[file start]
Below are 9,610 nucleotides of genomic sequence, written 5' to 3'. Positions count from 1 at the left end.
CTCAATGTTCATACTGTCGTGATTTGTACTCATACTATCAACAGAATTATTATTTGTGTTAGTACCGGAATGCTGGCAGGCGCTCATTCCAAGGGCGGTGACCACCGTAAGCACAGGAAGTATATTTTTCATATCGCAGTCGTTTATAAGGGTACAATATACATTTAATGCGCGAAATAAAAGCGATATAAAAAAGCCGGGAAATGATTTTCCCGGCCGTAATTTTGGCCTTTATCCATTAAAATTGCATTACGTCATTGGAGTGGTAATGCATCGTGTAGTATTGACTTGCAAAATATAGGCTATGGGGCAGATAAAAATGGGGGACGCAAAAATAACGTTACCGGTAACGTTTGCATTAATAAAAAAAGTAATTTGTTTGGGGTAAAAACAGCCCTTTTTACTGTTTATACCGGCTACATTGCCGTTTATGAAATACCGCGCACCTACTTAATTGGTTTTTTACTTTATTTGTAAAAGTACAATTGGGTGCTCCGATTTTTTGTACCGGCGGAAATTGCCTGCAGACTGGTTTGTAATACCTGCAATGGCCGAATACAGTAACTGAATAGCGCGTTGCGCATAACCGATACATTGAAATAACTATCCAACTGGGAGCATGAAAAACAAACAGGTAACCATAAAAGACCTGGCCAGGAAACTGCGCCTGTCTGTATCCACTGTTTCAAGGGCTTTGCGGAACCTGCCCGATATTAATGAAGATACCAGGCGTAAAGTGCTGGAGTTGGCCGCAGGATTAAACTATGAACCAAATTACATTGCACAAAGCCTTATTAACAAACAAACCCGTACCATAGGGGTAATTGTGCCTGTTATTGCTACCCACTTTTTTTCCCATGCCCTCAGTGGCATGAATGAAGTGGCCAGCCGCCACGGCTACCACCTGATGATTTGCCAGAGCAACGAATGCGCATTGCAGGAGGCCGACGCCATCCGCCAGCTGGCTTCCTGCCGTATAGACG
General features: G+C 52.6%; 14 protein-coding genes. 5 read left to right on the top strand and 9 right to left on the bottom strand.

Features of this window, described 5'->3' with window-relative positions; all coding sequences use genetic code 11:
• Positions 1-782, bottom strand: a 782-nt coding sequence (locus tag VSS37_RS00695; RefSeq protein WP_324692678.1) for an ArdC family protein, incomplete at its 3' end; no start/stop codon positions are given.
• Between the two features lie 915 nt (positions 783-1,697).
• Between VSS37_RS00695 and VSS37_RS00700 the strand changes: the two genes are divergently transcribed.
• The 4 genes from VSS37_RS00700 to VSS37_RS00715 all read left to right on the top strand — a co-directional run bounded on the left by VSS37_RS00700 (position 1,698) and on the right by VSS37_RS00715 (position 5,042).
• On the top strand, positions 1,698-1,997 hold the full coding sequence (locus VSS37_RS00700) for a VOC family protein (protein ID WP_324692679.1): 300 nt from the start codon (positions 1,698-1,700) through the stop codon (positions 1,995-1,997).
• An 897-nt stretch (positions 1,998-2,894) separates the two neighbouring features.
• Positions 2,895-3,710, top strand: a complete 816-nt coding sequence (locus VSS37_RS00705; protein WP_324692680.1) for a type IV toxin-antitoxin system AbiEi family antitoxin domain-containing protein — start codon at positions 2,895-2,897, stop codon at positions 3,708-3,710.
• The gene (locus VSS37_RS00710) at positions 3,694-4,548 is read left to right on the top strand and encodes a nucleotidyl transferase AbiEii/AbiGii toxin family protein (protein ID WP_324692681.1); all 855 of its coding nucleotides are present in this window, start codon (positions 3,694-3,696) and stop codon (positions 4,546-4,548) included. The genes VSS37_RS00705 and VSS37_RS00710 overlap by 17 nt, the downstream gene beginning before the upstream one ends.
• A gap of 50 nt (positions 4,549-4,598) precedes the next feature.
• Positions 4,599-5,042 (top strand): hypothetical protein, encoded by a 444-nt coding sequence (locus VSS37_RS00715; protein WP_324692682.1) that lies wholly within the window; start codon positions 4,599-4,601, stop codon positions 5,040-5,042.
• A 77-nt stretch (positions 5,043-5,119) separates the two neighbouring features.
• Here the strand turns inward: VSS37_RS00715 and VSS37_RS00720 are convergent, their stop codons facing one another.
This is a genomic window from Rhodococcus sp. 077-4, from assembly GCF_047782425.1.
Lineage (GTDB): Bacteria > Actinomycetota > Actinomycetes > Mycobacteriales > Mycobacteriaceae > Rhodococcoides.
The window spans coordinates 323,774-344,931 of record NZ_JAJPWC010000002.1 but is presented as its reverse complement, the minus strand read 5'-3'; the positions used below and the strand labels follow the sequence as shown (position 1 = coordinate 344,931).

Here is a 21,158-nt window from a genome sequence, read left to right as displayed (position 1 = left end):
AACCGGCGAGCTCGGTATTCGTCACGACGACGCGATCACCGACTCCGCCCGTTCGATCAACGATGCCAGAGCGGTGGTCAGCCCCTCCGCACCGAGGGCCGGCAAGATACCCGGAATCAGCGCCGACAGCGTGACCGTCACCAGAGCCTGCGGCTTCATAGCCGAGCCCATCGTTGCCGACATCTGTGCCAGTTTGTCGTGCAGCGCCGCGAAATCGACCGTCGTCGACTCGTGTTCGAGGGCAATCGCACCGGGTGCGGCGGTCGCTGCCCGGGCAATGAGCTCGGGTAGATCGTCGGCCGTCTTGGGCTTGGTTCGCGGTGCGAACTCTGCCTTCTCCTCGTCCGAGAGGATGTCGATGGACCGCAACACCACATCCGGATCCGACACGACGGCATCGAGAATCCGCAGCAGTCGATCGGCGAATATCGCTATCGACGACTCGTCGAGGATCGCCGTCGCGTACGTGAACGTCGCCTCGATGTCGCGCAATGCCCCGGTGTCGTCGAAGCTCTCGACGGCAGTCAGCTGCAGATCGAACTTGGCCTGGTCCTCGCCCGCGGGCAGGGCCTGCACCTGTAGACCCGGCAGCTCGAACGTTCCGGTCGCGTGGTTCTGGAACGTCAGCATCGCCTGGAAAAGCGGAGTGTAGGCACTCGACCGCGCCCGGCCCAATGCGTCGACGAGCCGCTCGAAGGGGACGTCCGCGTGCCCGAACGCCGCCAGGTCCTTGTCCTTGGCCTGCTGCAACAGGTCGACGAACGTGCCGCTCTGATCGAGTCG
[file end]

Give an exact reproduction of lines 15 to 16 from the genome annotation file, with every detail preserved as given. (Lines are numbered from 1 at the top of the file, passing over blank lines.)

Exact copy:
• A 77-nt stretch (positions 5,043-5,119) separates the two neighbouring features.
• Here the strand turns inward: VSS37_RS00715 and VSS37_RS00720 are convergent, their stop codons facing one another.